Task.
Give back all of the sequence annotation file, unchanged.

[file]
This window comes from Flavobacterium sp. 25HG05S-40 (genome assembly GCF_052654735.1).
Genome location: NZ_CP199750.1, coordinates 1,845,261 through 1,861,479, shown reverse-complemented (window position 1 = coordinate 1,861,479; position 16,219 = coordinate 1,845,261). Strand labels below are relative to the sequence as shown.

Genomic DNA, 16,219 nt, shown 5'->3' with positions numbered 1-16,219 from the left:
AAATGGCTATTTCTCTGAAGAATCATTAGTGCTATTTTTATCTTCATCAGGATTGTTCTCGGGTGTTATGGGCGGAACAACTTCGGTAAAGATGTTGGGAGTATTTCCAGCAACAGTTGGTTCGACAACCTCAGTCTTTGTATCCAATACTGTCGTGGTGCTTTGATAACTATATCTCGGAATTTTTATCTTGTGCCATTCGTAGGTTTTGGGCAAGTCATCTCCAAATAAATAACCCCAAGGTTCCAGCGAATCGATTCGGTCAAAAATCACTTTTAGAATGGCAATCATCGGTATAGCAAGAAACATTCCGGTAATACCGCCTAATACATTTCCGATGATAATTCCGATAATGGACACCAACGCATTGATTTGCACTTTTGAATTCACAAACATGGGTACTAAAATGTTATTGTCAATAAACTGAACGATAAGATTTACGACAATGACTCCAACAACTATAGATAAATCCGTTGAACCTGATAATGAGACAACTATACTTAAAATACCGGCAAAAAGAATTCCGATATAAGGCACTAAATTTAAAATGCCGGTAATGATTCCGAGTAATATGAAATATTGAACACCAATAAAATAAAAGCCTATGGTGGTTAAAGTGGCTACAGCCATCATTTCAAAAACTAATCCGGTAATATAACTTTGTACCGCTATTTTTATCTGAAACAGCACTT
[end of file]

This window comes from Flavobacterium sp. 25HG05S-40 (genome assembly GCF_052654735.1).
Genome location: NZ_CP199750.1, coordinates 1,845,261 through 1,861,479, shown reverse-complemented (window position 1 = coordinate 1,861,479; position 16,219 = coordinate 1,845,261). Strand labels below are relative to the sequence as shown.

Genomic DNA, 16,219 nt, shown 5'->3' with positions numbered 1-16,219 from the left:
AAATGGCTATTTCTCTGAAGAATCATTAGTGCTATTTTTATCTTCATCAGGATTGTTCTCGGGTGTTATGGGCGGAACAACTTCGGTAAAGATGTTGGGAGTATTTCCAGCAACAGTTGGTTCGACAACCTCAGTCTTTGTATCCAATACTGTCGTGGTGCTTTGATAACTATATCTCGGAATTTTTATCTTGTGCCATTCGTAGGTTTTGGGCAAGTCATCTCCAAATAAATAACCCCAAGGTTCCAGCGAATCGATTCGGTCAAAAATCACTTTTAGAATGGCAATCATCGGTATAGCAAGAAACATTCCGGTAATACCGCCTAATACATTTCCGATGATAATTCCGATAATGGACACCAACGCATTGATTTGCACTTTTGAATTCACAAACATGGGTACTAAAATGTTATTGTCAATAAACTGAACGATAAGATTTACGACAATGACTCCAACAACTATAGATAAATCCGTTGAACCTGATAATGAGACAACTATACTTAAAATACCGGCAAAAAGAATTCCGATATAAGGCACTAAATTTAAAATGCCGGTAATGATTCCGAGTAATATGAAATATTGAACACCAATAAAATAAAAGCCTATGGTGGTTAAAGTGGCTACAGCCATCATTTCAAAAACTAATCCGGTAATATAACTTTGTACCGCTATTTTTATCTGAAACAGCACTT